You might be thinking of getting a small safe. They can be obtained from the DIY sheds at under £100. And for guarding a small amount of cash or those frequently nicked items like iPads they’re perfectly fine. (Although if you’re thinking of protecting a few important documents against fire you’ll need to up your budget to over £100; and even then you’ll only be getting an hour’s fire safety.)
Assuming the former though, you ought to be able to get some security for under £100.
However, it turns out that many people ought to be budgetting for three times the cost of the safe. Just about all of these cheap boxes from the sheds are electronic digital. Many people pay no attention to the battery low warning. Many people leave the mechanical override key — if you’re lucky enough that such a thing is even provided — in the safe.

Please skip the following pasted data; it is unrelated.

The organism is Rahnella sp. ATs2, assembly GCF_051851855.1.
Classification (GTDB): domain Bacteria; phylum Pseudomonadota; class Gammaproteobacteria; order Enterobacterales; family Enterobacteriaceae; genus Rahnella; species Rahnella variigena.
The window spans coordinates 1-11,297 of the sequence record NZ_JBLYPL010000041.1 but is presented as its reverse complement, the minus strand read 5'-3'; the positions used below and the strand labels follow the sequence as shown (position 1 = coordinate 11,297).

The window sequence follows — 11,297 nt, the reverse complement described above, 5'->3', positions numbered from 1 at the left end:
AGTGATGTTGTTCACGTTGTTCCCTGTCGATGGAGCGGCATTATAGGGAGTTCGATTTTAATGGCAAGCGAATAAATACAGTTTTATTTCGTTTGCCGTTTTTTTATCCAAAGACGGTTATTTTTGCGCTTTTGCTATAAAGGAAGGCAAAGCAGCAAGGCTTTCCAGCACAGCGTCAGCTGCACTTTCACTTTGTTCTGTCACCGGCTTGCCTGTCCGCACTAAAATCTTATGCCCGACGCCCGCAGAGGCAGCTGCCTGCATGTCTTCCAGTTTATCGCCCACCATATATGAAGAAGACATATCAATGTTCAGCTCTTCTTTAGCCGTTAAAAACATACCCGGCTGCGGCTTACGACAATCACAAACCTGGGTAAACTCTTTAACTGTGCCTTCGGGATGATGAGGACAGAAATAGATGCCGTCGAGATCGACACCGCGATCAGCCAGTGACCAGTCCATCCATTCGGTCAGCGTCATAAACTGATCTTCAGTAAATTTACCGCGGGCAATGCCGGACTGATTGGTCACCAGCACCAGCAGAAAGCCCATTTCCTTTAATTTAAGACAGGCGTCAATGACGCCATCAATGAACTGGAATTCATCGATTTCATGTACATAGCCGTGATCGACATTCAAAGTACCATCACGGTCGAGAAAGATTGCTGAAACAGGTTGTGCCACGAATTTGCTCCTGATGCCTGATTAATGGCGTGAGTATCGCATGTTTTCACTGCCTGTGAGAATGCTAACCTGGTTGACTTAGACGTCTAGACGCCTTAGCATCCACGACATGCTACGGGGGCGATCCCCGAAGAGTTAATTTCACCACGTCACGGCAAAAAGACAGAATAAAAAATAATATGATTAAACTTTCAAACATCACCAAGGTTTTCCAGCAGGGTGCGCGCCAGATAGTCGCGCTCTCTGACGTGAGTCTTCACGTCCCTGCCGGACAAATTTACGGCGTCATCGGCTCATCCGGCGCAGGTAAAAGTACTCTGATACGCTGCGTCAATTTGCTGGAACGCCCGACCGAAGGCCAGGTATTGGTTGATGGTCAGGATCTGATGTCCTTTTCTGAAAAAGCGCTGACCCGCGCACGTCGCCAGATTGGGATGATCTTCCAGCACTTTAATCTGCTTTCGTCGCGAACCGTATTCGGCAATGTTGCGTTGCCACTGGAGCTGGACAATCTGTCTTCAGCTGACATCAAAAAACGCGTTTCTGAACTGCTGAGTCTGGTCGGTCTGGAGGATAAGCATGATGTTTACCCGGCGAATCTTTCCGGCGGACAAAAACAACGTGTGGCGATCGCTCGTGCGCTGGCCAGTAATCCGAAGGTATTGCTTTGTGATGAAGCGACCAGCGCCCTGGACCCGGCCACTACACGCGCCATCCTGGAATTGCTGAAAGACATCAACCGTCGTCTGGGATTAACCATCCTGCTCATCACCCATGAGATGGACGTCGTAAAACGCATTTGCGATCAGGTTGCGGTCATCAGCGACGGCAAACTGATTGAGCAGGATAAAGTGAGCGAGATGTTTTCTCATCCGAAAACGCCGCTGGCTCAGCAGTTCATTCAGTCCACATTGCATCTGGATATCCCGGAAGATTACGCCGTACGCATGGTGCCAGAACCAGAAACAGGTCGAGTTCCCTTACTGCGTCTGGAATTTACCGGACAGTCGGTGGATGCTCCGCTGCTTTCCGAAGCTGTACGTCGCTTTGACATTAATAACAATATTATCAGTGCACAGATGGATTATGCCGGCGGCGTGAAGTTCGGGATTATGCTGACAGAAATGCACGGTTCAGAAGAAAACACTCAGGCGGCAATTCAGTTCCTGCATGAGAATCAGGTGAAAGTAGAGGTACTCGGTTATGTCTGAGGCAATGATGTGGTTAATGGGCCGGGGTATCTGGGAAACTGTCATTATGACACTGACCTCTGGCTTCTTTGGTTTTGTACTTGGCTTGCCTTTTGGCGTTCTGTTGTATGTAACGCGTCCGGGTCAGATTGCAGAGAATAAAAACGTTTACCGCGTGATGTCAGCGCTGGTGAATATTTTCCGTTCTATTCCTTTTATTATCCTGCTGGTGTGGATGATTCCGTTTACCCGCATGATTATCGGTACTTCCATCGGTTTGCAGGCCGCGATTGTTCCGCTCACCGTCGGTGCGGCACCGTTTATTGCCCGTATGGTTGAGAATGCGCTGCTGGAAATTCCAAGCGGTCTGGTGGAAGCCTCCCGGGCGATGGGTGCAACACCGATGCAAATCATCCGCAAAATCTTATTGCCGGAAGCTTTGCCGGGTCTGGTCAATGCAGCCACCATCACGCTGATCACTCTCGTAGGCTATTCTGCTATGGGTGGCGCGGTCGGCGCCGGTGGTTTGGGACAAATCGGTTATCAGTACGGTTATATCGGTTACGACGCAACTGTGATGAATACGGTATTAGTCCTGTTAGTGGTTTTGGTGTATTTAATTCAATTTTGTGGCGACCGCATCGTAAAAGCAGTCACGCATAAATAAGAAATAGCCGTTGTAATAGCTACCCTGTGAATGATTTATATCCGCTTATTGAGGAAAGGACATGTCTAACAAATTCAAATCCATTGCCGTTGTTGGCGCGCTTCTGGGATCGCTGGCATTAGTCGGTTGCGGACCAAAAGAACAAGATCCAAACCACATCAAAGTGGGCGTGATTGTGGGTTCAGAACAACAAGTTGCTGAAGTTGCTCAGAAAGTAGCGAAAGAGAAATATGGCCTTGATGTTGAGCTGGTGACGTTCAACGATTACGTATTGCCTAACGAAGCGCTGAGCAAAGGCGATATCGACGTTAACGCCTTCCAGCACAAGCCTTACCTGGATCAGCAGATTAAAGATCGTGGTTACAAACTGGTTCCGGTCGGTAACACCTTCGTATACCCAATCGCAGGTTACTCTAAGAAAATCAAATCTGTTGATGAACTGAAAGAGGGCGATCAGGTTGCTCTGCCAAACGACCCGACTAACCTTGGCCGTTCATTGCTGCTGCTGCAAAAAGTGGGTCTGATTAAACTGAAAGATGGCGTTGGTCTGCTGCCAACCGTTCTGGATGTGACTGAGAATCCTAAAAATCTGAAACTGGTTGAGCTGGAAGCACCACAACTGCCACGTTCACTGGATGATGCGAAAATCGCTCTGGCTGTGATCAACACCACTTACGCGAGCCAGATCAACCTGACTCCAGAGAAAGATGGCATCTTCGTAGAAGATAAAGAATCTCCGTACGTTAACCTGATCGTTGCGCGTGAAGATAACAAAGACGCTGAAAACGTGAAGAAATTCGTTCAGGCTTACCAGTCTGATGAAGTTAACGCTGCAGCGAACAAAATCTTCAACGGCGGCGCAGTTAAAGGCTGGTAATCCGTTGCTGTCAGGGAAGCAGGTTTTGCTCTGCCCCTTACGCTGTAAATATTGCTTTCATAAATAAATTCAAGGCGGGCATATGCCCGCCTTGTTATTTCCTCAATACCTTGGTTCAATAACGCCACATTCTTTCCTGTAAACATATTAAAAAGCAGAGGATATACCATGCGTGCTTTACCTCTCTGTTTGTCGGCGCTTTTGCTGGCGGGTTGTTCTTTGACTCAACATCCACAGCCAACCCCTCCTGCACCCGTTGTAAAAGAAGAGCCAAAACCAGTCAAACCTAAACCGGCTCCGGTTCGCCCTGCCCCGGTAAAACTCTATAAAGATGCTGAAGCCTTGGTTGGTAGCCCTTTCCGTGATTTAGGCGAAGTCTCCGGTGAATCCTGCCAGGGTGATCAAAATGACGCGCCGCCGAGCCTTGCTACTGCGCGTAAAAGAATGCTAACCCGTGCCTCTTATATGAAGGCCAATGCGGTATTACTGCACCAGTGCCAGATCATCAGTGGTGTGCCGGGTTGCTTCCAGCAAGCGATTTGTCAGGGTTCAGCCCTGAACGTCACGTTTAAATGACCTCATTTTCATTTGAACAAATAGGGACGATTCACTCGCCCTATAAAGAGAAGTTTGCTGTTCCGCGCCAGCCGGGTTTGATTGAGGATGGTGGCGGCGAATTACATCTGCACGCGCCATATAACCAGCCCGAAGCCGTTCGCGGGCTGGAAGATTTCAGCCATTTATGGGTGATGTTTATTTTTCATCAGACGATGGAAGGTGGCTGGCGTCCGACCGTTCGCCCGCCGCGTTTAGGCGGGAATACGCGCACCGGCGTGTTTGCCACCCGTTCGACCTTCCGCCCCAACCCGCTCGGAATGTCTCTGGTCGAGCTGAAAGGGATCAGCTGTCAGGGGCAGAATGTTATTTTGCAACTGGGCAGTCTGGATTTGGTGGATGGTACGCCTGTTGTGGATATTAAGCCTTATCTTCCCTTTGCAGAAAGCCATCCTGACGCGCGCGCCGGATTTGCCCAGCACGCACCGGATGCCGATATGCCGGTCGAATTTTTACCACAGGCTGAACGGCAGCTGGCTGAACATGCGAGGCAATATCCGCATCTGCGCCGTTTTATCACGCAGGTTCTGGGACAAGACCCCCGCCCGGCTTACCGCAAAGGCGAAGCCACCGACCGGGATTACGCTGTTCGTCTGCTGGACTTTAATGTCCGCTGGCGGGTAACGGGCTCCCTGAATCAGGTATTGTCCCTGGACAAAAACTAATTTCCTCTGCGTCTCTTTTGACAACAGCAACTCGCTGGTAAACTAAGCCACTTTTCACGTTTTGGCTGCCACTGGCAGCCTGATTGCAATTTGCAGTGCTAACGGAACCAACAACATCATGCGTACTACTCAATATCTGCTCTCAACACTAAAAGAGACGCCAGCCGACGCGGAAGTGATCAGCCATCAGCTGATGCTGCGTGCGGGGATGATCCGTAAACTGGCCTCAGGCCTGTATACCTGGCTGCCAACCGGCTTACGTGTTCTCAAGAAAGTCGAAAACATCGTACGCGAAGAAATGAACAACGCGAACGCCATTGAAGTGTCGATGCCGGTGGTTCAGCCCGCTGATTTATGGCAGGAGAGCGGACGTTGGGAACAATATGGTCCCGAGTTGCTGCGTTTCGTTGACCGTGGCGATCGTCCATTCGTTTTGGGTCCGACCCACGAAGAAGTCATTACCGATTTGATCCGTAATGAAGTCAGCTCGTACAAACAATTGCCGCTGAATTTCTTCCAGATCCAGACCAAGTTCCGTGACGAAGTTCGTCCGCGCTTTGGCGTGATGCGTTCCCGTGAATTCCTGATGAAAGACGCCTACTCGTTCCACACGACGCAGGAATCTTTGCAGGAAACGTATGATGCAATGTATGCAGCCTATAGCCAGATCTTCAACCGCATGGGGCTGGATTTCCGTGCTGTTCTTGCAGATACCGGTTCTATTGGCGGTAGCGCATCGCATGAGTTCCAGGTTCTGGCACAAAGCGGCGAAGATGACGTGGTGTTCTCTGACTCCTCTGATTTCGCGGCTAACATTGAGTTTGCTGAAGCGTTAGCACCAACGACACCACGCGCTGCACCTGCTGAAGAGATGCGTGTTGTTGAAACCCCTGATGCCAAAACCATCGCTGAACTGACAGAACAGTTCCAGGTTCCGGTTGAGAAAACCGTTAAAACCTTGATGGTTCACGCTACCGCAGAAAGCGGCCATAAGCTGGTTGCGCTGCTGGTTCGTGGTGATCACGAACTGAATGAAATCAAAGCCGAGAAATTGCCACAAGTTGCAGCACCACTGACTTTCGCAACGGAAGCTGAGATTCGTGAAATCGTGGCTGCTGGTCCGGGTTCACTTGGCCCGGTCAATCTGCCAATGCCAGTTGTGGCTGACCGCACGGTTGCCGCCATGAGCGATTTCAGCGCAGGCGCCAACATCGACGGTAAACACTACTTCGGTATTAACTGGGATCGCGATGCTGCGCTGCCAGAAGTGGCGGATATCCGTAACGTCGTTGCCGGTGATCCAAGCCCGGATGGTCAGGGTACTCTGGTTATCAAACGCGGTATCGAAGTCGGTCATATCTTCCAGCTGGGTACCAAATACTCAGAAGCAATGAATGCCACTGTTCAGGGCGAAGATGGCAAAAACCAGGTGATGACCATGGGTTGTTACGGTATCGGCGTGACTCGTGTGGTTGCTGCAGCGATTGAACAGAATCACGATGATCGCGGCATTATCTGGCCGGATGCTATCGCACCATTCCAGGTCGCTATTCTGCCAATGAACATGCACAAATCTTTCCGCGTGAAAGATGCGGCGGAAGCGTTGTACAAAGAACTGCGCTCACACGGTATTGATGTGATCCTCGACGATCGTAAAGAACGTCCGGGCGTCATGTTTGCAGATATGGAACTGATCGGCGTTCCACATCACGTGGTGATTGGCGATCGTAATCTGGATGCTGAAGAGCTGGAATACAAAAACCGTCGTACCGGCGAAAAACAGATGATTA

So they’ve bought the safe. They then have to pay a locksmith to open the safe. Which will be a destructive opening as it won’t be worth the extra cost of picking open the safe and fiddling around with the electronics to recover the now-lost-since-battery-completely-exhausted and chinese-manufactured-and-completely-unrecoverable code. So they then have to buy another, new safe.